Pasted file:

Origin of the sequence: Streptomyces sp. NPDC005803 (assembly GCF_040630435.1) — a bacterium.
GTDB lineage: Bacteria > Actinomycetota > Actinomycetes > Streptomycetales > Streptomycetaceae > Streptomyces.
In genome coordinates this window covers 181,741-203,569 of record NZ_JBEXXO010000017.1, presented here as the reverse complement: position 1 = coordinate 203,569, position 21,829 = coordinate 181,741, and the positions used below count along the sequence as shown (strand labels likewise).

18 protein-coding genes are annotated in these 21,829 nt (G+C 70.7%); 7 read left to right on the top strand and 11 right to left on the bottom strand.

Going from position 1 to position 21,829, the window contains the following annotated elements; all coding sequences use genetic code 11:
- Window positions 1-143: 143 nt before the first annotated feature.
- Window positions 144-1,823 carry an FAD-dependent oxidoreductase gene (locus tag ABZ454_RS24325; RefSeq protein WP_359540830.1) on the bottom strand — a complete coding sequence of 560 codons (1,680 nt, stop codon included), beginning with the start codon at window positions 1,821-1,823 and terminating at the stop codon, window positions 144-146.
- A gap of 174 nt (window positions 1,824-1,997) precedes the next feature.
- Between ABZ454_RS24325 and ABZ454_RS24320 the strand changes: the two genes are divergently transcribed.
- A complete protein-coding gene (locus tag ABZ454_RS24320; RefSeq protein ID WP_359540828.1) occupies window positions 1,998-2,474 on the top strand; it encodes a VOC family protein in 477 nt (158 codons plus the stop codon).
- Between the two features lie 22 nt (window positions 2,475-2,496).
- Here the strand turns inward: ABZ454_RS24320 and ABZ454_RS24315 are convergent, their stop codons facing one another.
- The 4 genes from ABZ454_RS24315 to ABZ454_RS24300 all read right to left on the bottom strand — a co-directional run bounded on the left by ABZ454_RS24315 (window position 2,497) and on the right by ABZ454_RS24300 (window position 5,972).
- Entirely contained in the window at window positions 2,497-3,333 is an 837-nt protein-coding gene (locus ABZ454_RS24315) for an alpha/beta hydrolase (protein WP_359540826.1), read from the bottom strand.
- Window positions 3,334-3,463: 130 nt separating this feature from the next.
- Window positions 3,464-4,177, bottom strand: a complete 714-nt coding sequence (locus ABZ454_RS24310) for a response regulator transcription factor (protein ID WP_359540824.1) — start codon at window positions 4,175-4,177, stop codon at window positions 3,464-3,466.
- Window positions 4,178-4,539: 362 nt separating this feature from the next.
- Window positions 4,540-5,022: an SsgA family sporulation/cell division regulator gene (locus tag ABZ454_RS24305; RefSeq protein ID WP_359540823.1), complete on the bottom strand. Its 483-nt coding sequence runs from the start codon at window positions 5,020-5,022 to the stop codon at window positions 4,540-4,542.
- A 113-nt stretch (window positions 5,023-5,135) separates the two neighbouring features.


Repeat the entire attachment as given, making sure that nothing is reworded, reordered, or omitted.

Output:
Origin of the sequence: Streptomyces sp. NPDC005803 (assembly GCF_040630435.1) — a bacterium.
GTDB lineage: Bacteria > Actinomycetota > Actinomycetes > Streptomycetales > Streptomycetaceae > Streptomyces.
In genome coordinates this window covers 181,741-203,569 of record NZ_JBEXXO010000017.1, presented here as the reverse complement: position 1 = coordinate 203,569, position 21,829 = coordinate 181,741, and the positions used below count along the sequence as shown (strand labels likewise).

18 protein-coding genes are annotated in these 21,829 nt (G+C 70.7%); 7 read left to right on the top strand and 11 right to left on the bottom strand.

Going from position 1 to position 21,829, the window contains the following annotated elements; all coding sequences use genetic code 11:
- Window positions 1-143: 143 nt before the first annotated feature.
- Window positions 144-1,823 carry an FAD-dependent oxidoreductase gene (locus tag ABZ454_RS24325; RefSeq protein WP_359540830.1) on the bottom strand — a complete coding sequence of 560 codons (1,680 nt, stop codon included), beginning with the start codon at window positions 1,821-1,823 and terminating at the stop codon, window positions 144-146.
- A gap of 174 nt (window positions 1,824-1,997) precedes the next feature.
- Between ABZ454_RS24325 and ABZ454_RS24320 the strand changes: the two genes are divergently transcribed.
- A complete protein-coding gene (locus tag ABZ454_RS24320; RefSeq protein ID WP_359540828.1) occupies window positions 1,998-2,474 on the top strand; it encodes a VOC family protein in 477 nt (158 codons plus the stop codon).
- Between the two features lie 22 nt (window positions 2,475-2,496).
- Here the strand turns inward: ABZ454_RS24320 and ABZ454_RS24315 are convergent, their stop codons facing one another.
- The 4 genes from ABZ454_RS24315 to ABZ454_RS24300 all read right to left on the bottom strand — a co-directional run bounded on the left by ABZ454_RS24315 (window position 2,497) and on the right by ABZ454_RS24300 (window position 5,972).
- Entirely contained in the window at window positions 2,497-3,333 is an 837-nt protein-coding gene (locus ABZ454_RS24315) for an alpha/beta hydrolase (protein WP_359540826.1), read from the bottom strand.
- Window positions 3,334-3,463: 130 nt separating this feature from the next.
- Window positions 3,464-4,177, bottom strand: a complete 714-nt coding sequence (locus ABZ454_RS24310) for a response regulator transcription factor (protein ID WP_359540824.1) — start codon at window positions 4,175-4,177, stop codon at window positions 3,464-3,466.
- Window positions 4,178-4,539: 362 nt separating this feature from the next.
- Window positions 4,540-5,022: an SsgA family sporulation/cell division regulator gene (locus tag ABZ454_RS24305; RefSeq protein ID WP_359540823.1), complete on the bottom strand. Its 483-nt coding sequence runs from the start codon at window positions 5,020-5,022 to the stop codon at window positions 4,540-4,542.
- A 113-nt stretch (window positions 5,023-5,135) separates the two neighbouring features.